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"Growing food for people": Stick and Stone Farm Visit

"See what’s out there and what works for the farm, for us, and for the community."

~Lucy Garrison Co-Founder of Stick and Stone Farm

by Lesly Gissell Zhicay

This past week we had the opportunity to visit the Stick and Stone farm founded by Lucy Garrison and Chaw Chang. There we were able to learn more about the sustainable farming business that they have developed, one that provides a variety of locally grown vegetables to local communities whilst honoring and respecting the Earth. Most importantly, the Stick and Stone farm has found ways to develop mutually beneficial relationships to accomplish its mission of growing food for people.



An example of this is their community-supported agriculture program, the

Full Plate Farm Collective, which they founded alongside other local farmers. Community-supported agriculture programs have existed for over 25 years. They are a subscription-based program where members pay a fee upfront towards the share of future crops. This allows farmers

to have access to capital at the start of the season and be able to invest it into farming equipment, supplies, and labor, rather than waiting until after crops have been harvested to receive a potential return on their investment or having to take out a hefty loan which many may or may not be eligible for. In return, farms provide a variety of fresh and local produce each week to their members. This system also allows for flexibility, unlike traditional wholesale contracts that have strict guidelines on what and by when food needs to be produced, this framework allows them to focus on their specialty crops and provide their members with a variety of affordable locally produced vegetables. While this means that members don’t always know exactly what they will receive, it also allows members to be exposed to different vegetables and learn from one another about practices on how to cook different foods.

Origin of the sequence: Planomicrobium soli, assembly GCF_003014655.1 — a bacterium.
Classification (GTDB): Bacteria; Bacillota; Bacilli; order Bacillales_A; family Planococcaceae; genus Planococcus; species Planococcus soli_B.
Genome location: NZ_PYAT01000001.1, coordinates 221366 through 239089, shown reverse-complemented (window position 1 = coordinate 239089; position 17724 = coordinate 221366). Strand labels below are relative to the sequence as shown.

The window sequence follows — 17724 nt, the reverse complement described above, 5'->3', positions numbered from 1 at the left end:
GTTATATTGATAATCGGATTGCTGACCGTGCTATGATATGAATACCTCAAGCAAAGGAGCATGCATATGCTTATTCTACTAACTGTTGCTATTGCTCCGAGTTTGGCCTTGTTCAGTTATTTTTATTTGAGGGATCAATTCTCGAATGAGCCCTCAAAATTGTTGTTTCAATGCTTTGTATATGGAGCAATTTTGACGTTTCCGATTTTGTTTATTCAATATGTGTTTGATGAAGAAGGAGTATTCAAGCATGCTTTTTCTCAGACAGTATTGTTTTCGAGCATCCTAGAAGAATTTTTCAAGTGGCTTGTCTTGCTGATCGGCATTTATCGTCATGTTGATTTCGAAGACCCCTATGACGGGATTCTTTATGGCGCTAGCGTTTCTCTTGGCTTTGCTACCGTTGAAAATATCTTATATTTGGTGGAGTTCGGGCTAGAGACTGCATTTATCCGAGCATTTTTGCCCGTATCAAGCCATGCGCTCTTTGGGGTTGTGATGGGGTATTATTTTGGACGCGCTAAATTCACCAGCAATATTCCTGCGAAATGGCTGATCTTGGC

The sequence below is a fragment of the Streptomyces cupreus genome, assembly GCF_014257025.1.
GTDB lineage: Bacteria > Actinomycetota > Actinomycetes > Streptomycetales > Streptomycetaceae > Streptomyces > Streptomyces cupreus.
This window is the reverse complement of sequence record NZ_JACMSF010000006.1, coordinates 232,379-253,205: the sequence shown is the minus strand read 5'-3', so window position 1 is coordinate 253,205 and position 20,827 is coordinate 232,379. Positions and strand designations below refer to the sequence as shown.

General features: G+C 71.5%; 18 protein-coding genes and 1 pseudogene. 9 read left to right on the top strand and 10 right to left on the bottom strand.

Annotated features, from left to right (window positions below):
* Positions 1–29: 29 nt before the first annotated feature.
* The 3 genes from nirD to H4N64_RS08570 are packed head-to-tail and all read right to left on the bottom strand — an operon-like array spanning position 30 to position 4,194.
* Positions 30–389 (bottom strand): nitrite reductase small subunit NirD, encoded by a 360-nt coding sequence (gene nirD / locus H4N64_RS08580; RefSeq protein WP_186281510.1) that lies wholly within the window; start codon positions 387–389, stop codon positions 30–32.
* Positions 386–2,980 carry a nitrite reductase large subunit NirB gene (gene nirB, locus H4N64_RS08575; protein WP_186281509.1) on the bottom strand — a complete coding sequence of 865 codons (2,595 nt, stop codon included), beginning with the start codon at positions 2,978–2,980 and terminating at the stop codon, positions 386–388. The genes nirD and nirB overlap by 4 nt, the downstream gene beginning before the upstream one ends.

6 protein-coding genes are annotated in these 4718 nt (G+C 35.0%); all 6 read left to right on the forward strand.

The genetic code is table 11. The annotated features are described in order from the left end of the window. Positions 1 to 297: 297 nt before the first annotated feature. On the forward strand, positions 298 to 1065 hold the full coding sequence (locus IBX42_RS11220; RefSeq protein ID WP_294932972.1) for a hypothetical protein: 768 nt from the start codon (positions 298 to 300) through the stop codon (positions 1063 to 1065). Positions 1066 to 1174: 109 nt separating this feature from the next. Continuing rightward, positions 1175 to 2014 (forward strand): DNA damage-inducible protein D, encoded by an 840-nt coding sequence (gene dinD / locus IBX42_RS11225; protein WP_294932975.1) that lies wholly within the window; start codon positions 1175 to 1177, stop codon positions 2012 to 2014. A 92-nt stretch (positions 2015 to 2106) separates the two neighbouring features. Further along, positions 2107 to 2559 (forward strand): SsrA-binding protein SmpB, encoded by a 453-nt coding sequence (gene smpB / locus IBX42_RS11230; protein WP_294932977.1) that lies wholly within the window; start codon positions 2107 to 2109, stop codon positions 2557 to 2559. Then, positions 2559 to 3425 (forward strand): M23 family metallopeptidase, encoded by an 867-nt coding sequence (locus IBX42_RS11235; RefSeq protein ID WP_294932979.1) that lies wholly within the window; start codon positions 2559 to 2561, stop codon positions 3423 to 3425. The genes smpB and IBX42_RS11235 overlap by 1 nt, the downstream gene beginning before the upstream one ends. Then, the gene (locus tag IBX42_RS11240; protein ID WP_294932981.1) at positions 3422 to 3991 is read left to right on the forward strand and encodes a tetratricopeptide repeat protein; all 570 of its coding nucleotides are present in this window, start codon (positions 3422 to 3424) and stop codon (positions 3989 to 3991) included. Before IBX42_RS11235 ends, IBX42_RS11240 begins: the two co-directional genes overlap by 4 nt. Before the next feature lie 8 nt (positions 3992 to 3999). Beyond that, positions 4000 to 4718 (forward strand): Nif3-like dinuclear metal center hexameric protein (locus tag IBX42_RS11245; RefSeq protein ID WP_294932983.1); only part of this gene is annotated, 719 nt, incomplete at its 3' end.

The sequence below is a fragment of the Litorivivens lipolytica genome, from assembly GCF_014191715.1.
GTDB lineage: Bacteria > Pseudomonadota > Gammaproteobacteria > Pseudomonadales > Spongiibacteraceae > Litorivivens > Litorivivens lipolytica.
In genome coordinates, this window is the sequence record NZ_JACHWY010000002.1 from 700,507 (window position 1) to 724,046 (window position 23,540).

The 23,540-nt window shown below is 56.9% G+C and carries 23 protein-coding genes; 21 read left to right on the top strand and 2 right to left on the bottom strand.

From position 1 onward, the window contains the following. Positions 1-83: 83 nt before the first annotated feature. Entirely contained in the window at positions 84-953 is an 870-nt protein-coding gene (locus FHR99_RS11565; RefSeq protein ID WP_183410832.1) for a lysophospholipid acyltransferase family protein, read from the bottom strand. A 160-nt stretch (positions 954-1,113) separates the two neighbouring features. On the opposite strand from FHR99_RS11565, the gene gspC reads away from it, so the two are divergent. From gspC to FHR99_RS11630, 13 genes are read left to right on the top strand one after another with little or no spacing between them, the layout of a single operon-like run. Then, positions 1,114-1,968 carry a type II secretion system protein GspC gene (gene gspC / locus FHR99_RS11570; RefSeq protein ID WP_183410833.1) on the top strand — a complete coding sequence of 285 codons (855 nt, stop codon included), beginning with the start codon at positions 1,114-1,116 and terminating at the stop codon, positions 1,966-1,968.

Community learning or learning from one another is another one of the reasons that make Stick and Stones so sustainable. Lucy shared with us that members of the collective often share recipes and ways to cook different foods. Even throughout our time on the farm, we were able to share with and learn from Lucy, Chaw, and the other members of our tour about the diverse ways we use vegetables such as radishes, cabbages, and my personal favorite tomatillos. Being exposed to foods that we may not be used to can be difficult but with the right level of community support, we can learn to lean into eating the foods that the land around us produces.

Being able to be close to the land that feeds us also means understanding the diverse ways in which food grows and its versatility. Did you know that brussels sprouts and cabbage come from the same plant? What makes them different is the distinct parts of themselves that are emphasized. Closing the gap between the food on our plates and where it is grown is crucial to developing a deeper connection and respect for the land we inhabit; it allows for mutually reinforcing relationships between ourselves and the planet. Stick and Stone farm is an example of how we can continue to build mutually beneficial relationships with one another and the Earth and not have to compromise our delicious foods.



Special thank you to Stick and Stone Farm for inviting us to their farm and for all their generosity.






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